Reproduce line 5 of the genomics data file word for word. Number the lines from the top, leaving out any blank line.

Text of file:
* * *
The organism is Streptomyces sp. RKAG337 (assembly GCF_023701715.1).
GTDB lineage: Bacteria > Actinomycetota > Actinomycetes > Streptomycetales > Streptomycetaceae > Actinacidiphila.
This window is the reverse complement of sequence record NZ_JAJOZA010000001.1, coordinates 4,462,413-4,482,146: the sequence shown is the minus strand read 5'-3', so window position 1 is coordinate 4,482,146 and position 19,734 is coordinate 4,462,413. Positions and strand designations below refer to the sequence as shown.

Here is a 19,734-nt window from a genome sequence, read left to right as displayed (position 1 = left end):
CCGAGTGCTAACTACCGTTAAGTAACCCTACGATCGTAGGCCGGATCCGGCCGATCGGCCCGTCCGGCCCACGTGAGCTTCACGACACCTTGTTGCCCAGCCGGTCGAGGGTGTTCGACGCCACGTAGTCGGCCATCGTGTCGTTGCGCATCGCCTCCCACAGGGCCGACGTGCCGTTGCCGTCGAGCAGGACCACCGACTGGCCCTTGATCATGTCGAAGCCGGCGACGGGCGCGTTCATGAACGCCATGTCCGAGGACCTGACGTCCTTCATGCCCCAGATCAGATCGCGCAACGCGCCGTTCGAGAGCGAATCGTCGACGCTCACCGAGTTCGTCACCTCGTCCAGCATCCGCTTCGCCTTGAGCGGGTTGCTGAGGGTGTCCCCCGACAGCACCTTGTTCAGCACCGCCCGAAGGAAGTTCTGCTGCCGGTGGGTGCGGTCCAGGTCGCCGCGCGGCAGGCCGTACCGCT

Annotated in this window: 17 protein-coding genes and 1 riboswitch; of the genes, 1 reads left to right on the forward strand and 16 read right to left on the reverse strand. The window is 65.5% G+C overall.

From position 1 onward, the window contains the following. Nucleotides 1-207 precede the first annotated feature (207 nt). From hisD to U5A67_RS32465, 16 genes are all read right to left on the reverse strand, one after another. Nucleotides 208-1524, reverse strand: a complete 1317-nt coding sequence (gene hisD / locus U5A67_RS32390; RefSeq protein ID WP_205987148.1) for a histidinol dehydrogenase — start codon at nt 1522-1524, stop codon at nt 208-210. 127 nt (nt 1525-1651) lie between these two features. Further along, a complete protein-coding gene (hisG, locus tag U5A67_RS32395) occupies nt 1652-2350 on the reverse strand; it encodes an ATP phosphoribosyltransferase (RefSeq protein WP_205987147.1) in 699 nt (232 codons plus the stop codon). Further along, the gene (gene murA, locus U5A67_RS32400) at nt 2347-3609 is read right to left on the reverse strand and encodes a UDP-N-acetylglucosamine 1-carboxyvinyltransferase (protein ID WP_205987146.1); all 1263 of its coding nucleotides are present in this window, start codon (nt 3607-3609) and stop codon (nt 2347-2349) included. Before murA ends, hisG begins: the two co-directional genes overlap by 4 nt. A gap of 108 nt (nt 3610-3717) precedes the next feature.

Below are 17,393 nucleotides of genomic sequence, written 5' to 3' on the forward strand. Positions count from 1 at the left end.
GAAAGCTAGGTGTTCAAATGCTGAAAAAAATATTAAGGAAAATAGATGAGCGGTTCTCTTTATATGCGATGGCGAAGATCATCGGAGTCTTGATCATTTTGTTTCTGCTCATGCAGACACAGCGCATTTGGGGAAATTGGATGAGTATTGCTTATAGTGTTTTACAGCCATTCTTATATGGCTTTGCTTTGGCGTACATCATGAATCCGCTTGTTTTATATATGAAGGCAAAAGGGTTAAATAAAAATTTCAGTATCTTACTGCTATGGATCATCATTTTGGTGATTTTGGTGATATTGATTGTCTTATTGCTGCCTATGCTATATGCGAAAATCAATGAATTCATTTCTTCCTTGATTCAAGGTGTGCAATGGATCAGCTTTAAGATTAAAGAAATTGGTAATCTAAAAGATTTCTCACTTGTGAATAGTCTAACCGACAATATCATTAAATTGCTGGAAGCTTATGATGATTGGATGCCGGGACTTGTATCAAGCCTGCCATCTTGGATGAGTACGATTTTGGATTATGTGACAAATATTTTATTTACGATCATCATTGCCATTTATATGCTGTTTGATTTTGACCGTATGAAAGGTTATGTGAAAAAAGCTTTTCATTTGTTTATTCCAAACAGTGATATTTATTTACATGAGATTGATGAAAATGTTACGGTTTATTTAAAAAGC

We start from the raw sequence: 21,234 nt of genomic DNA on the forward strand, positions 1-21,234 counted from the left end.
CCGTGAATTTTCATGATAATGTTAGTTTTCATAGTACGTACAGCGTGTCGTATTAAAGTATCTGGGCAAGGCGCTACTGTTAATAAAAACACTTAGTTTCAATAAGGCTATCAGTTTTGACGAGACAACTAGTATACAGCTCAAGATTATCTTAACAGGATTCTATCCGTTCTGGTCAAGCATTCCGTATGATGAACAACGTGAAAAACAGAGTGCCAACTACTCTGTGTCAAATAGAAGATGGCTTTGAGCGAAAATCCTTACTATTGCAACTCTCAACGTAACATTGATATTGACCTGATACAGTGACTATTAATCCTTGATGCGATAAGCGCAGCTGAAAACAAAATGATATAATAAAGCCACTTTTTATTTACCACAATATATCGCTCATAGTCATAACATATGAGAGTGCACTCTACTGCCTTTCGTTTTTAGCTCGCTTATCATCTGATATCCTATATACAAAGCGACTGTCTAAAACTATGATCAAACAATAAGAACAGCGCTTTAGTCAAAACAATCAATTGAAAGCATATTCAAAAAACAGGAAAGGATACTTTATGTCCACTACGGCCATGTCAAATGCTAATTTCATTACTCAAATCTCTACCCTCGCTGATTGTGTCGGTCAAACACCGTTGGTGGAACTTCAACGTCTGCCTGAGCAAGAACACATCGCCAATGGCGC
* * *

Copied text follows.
CCGAGTGCTAACTACCGTTAAGTAACCCTACGATCGTAGGCCGGATCCGGCCGATCGGCCCGTCCGGCCCACGTGAGCTTCACGACACCTTGTTGCCCAGCCGGTCGAGGGTGTTCGACGCCACGTAGTCGGCCATCGTGTCGTTGCGCATCGCCTCCCACAGGGCCGACGTGCCGTTGCCGTCGAGCAGGACCACCGACTGGCCCTTGATCATGTCGAAGCCGGCGACGGGCGCGTTCATGAACGCCATGTCCGAGGACCTGACGTCCTTCATGCCCCAGATCAGATCGCGCAACGCGCCGTTCGAGAGCGAATCGTCGACGCTCACCGAGTTCGTCACCTCGTCCAGCATCCGCTTCGCCTTGAGCGGGTTGCTGAGGGTGTCCCCCGACAGCACCTTGTTCAGCACCGCCCGAAGGAAGTTCTGCTGCCGGTGGGTGCGGTCCAGGTCGCCGCGCGGCAGGCCGTACCGCT